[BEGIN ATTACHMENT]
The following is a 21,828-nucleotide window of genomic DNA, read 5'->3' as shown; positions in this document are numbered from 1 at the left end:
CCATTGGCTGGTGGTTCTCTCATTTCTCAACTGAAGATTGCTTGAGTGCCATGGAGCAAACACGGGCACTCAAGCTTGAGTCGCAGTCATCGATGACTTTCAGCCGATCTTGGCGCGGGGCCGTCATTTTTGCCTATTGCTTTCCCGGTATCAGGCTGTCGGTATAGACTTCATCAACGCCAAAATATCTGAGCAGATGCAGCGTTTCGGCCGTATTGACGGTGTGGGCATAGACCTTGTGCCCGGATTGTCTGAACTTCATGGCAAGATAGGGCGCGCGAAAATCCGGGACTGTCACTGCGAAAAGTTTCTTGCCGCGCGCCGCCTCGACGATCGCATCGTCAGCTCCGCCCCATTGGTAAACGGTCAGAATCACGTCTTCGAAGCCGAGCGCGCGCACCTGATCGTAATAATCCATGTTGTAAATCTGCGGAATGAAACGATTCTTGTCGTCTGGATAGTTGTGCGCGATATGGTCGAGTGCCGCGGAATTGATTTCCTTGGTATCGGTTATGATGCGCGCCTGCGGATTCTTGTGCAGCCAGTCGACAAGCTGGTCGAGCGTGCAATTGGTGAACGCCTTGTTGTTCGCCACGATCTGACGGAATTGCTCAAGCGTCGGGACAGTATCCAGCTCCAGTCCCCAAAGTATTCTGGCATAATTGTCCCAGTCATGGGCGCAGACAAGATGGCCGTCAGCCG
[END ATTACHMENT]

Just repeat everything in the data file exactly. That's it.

The following is a 21,828-nucleotide window of genomic DNA, read 5'->3' as shown; positions in this document are numbered from 1 at the left end:
CCATTGGCTGGTGGTTCTCTCATTTCTCAACTGAAGATTGCTTGAGTGCCATGGAGCAAACACGGGCACTCAAGCTTGAGTCGCAGTCATCGATGACTTTCAGCCGATCTTGGCGCGGGGCCGTCATTTTTGCCTATTGCTTTCCCGGTATCAGGCTGTCGGTATAGACTTCATCAACGCCAAAATATCTGAGCAGATGCAGCGTTTCGGCCGTATTGACGGTGTGGGCATAGACCTTGTGCCCGGATTGTCTGAACTTCATGGCAAGATAGGGCGCGCGAAAATCCGGGACTGTCACTGCGAAAAGTTTCTTGCCGCGCGCCGCCTCGACGATCGCATCGTCAGCTCCGCCCCATTGGTAAACGGTCAGAATCACGTCTTCGAAGCCGAGCGCGCGCACCTGATCGTAATAATCCATGTTGTAAATCTGCGGAATGAAACGATTCTTGTCGTCTGGATAGTTGTGCGCGATATGGTCGAGTGCCGCGGAATTGATTTCCTTGGTATCGGTTATGATGCGCGCCTGCGGATTCTTGTGCAGCCAGTCGACAAGCTGGTCGAGCGTGCAATTGGTGAACGCCTTGTTGTTCGCCACGATCTGACGGAATTGCTCAAGCGTCGGGACAGTATCCAGCTCCAGTCCCCAAAGTATTCTGGCATAATTGTCCCAGTCATGGGCGCAGACAAGATGGCCGTCAGCCG